Preserve Bengaluru's cosmopolitan culture

If you think Bengaluru is losing its heritage structures and history, get prepared for worse.

The city is in danger of losing its unique cosmopolitan culture with the emerging trend of a section of house owners barring tenants who are meat-eaters (“Veggies only: A harsh reality of the realty world”, Deccan Herald, December 1, 2014).

While such a norm has been in vogue in other cities like Ahmedabad, Jaipur and Mumbai, Bengaluru always had the reputation of being inclusive, cosmopolitan and liberal in its outlook.  Banning non-vegetarian tenants strikes at the heart of this culture and points to a dismal future for the city and its residents if the trend continues and gets entrenched.

The mindset of exclusion can be linked to the larger context where the democratic space is being continuously eroded and sections of the populace have taken it upon themselves to feel offended and demand the banning of films, books and cultural practices which, according to them, are offensive. 

The withdrawal of Wendy Doniger’s seminal book on Hinduism was among the latest casualties engineered by the moral police. Politically, the rise of the right-wing and the increasing dominance of its torchbearer, the RSS, seem to be accentuating the fault lines in Indian society.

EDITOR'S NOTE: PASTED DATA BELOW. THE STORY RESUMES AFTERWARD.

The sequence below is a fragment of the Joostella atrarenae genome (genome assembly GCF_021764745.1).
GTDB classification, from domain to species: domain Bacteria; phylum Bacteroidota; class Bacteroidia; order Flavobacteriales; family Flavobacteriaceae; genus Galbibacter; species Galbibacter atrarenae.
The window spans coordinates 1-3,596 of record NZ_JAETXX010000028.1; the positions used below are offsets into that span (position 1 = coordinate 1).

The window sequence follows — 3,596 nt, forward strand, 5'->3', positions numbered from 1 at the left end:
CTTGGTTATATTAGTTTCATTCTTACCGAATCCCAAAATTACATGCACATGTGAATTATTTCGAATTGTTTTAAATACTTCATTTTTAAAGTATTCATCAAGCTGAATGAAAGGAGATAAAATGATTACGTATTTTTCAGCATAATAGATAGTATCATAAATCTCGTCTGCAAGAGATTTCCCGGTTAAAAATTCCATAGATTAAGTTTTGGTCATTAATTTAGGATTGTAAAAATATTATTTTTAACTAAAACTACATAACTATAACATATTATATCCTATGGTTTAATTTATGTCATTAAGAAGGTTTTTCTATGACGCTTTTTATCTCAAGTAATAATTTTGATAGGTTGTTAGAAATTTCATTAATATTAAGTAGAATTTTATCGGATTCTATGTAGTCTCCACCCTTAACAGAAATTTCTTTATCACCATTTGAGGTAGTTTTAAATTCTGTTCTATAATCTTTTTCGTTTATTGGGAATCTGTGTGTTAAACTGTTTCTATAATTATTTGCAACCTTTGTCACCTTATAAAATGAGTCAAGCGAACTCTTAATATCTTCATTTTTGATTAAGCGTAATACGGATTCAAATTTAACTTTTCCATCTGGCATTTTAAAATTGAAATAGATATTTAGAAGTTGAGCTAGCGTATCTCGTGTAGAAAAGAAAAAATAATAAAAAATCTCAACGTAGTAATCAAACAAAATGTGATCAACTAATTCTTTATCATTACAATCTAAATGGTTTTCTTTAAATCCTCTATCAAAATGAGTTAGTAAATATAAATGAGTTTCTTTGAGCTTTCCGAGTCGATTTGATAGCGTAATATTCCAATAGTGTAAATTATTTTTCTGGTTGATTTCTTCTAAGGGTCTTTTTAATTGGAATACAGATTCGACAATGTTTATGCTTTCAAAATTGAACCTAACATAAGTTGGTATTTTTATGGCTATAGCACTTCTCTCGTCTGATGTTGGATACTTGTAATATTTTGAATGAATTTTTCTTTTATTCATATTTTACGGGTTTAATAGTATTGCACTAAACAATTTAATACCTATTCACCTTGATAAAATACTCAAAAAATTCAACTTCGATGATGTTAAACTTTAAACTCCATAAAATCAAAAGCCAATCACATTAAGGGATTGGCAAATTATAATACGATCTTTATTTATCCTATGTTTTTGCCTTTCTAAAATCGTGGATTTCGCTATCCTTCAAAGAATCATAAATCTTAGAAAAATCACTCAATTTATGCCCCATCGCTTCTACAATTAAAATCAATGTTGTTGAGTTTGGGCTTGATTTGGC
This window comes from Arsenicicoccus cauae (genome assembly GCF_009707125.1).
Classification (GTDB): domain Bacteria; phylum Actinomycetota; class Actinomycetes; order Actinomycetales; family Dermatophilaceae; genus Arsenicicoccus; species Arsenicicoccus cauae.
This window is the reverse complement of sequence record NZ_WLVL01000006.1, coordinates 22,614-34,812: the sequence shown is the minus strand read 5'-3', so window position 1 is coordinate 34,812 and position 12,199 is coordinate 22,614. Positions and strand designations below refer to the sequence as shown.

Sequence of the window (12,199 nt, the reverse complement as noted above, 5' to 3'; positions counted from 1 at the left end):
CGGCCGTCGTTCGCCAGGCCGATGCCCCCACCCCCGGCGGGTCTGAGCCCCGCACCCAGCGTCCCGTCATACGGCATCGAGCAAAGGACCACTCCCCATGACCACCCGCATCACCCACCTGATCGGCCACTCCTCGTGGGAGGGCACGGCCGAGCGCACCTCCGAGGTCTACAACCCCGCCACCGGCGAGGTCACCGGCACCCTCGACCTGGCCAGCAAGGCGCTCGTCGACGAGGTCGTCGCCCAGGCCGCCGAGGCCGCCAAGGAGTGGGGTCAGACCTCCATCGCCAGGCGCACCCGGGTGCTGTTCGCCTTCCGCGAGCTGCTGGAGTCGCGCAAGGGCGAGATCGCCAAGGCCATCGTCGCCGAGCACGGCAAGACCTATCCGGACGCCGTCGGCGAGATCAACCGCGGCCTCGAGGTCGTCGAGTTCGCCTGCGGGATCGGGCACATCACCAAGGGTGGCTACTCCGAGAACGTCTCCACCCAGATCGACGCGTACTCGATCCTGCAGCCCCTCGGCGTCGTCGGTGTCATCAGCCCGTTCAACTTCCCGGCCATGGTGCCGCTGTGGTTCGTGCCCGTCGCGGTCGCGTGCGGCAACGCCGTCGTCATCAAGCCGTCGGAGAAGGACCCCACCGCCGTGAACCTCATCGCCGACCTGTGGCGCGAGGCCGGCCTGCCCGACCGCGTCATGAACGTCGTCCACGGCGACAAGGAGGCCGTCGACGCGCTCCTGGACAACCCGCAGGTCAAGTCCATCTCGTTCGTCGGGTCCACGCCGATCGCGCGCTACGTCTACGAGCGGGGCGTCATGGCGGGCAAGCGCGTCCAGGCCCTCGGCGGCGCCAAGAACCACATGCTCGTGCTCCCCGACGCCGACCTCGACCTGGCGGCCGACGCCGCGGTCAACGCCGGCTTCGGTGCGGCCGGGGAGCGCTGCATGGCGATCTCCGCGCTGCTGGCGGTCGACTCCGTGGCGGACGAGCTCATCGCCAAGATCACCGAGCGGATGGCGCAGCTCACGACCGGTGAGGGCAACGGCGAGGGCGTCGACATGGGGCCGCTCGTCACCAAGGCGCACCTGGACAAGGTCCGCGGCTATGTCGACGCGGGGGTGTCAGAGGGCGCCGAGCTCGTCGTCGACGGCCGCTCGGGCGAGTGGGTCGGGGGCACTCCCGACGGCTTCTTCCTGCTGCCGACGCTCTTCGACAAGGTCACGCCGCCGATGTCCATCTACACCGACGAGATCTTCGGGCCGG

This has, in turn, led to inter-communal tensions and polarisation among communities. While this may not be directly linked to banning of meat-eating tenants, the climate appears to be conducive for the spread of such tendencies.

For, placing restrictions on tenants implies a form of social exclusion. Several communities among the Hindus as well as Muslims who eat meat will never be able to exercise their choice in where they want to live.

Excuses such as “non-vegetarians are alcoholics” and “foul smell emanates from non-vegetarian houses” can be construed as a facade for a hidden agenda of social discrimination.  Ironically, this at a time when the prime ministership of Narendra Modi was expected to act as a unifying force.

While one reason why Bengaluru has transformed into a thriving city is undoubtedly its great weather through the year, another equally important attribute that set the stage for the city to emerge as a megalopolis has been its culture of tolerance and assimilation where the individual alone mattered and not their community or nativity.

In short, the culture of the city made it clear that everyone was welcome. By imposing conditions on what people should eat in their private space, and denying them accommodation for that very reason, the city stands to lose a quality that has made it endearing to one and all.

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